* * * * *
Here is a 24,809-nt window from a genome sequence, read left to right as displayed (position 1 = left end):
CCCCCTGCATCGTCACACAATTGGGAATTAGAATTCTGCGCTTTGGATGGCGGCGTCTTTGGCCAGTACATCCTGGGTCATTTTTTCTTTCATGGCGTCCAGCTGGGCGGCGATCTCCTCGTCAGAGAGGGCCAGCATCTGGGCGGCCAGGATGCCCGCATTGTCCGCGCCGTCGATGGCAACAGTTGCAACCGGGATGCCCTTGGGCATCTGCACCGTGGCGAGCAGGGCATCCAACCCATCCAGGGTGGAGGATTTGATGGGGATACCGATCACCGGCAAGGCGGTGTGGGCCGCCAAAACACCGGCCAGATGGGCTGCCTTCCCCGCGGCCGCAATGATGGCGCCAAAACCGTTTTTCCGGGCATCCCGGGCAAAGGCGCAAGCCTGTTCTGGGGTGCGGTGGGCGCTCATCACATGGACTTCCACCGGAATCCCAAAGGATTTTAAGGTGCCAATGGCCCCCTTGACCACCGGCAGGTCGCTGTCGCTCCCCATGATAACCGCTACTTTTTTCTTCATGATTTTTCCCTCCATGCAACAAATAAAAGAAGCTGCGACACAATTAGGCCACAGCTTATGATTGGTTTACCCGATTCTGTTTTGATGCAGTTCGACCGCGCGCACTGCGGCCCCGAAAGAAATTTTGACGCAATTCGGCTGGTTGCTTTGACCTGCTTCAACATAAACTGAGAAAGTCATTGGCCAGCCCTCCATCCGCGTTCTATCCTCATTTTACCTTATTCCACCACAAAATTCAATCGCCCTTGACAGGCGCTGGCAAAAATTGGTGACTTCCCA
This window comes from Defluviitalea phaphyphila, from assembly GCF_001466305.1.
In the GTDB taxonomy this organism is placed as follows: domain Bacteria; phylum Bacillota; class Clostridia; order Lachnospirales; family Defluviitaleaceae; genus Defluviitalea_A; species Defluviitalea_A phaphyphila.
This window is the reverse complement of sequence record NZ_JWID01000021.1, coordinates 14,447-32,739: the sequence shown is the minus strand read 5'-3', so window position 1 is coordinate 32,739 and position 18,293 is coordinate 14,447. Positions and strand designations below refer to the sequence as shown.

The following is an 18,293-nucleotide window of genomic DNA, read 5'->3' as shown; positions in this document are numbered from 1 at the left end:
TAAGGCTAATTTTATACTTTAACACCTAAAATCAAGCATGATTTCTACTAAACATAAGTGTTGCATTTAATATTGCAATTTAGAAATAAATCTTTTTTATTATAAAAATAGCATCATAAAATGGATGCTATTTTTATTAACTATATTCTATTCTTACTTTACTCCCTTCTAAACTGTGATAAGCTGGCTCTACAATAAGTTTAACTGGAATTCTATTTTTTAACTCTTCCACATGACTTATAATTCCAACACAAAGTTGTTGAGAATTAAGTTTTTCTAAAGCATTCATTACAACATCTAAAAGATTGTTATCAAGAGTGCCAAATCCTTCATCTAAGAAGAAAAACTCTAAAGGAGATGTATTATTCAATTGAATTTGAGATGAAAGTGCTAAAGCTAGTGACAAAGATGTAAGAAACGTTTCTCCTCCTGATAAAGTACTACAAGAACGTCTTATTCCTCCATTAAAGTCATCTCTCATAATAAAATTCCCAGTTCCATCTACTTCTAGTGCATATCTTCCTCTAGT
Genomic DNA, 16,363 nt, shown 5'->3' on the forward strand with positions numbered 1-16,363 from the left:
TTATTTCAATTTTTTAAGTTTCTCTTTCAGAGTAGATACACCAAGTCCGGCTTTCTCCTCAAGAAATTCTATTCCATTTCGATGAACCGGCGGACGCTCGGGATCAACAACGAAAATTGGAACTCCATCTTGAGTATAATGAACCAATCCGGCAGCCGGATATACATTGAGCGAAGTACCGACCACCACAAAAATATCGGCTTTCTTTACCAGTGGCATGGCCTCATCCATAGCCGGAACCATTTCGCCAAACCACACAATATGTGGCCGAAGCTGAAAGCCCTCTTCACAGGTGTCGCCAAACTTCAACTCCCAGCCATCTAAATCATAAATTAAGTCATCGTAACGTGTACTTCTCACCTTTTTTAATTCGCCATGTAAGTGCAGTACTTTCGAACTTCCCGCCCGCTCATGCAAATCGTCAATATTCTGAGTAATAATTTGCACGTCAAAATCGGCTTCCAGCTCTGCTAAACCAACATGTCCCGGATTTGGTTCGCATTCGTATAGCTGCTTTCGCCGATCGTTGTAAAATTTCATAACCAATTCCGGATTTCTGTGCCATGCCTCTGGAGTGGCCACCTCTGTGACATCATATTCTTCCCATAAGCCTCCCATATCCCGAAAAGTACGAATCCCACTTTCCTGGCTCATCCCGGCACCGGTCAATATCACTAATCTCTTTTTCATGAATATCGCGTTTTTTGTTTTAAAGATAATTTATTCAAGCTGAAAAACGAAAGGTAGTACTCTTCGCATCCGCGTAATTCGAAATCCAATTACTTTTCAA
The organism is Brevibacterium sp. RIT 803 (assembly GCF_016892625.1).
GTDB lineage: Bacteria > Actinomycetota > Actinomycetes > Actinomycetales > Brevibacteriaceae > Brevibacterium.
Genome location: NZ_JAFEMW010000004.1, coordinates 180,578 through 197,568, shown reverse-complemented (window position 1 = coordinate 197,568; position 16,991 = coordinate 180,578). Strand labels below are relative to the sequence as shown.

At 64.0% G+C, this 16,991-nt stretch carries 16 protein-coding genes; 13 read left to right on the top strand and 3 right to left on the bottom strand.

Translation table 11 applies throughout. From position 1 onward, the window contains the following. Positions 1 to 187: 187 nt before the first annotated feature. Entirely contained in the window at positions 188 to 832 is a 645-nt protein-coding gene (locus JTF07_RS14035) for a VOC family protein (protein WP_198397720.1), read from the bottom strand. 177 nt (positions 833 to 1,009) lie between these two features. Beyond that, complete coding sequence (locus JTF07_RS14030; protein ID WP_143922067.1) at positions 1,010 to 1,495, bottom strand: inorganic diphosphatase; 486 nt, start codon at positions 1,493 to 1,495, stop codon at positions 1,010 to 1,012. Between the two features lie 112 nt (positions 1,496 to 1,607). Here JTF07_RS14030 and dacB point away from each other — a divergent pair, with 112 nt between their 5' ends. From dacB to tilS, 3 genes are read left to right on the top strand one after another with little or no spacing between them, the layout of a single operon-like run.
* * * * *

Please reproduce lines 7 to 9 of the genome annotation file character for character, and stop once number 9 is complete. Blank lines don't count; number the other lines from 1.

TAAGGCTAATTTTATACTTTAACACCTAAAATCAAGCATGATTTCTACTAAACATAAGTGTTGCATTTAATATTGCAATTTAGAAATAAATCTTTTTTATTATAAAAATAGCATCATAAAATGGATGCTATTTTTATTAACTATATTCTATTCTTACTTTACTCCCTTCTAAACTGTGATAAGCTGGCTCTACAATAAGTTTAACTGGAATTCTATTTTTTAACTCTTCCACATGACTTATAATTCCAACACAAAGTTGTTGAGAATTAAGTTTTTCTAAAGCATTCATTACAACATCTAAAAGATTGTTATCAAGAGTGCCAAATCCTTCATCTAAGAAGAAAAACTCTAAAGGAGATGTATTATTCAATTGAATTTGAGATGAAAGTGCTAAAGCTAGTGACAAAGATGTAAGAAACGTTTCTCCTCCTGATAAAGTACTACAAGAACGTCTTATTCCTCCATTAAAGTCATCTCTCATAATAAAATTCCCAGTTCCATCTACTTCTAGTGCATATCTTCCTCTAGT
Genomic DNA, 16,363 nt, shown 5'->3' on the forward strand with positions numbered 1-16,363 from the left:
TTATTTCAATTTTTTAAGTTTCTCTTTCAGAGTAGATACACCAAGTCCGGCTTTCTCCTCAAGAAATTCTATTCCATTTCGATGAACCGGCGGACGCTCGGGATCAACAACGAAAATTGGAACTCCATCTTGAGTATAATGAACCAATCCGGCAGCCGGATATACATTGAGCGAAGTACCGACCACCACAAAAATATCGGCTTTCTTTACCAGTGGCATGGCCTCATCCATAGCCGGAACCATTTCGCCAAACCACACAATATGTGGCCGAAGCTGAAAGCCCTCTTCACAGGTGTCGCCAAACTTCAACTCCCAGCCATCTAAATCATAAATTAAGTCATCGTAACGTGTACTTCTCACCTTTTTTAATTCGCCATGTAAGTGCAGTACTTTCGAACTTCCCGCCCGCTCATGCAAATCGTCAATATTCTGAGTAATAATTTGCACGTCAAAATCGGCTTCCAGCTCTGCTAAACCAACATGTCCCGGATTTGGTTCGCATTCGTATAGCTGCTTTCGCCGATCGTTGTAAAATTTCATAACCAATTCCGGATTTCTGTGCCATGCCTCTGGAGTGGCCACCTCTGTGACATCATATTCTTCCCATAAGCCTCCCATATCCCGAAAAGTACGAATCCCACTTTCCTGGCTCATCCCGGCACCGGTCAATATCACTAATCTCTTTTTCATGAATATCGCGTTTTTTGTTTTAAAGATAATTTATTCAAGCTGAAAAACGAAAGGTAGTACTCTTCGCATCCGCGTAATTCGAAATCCAATTACTTTTCAA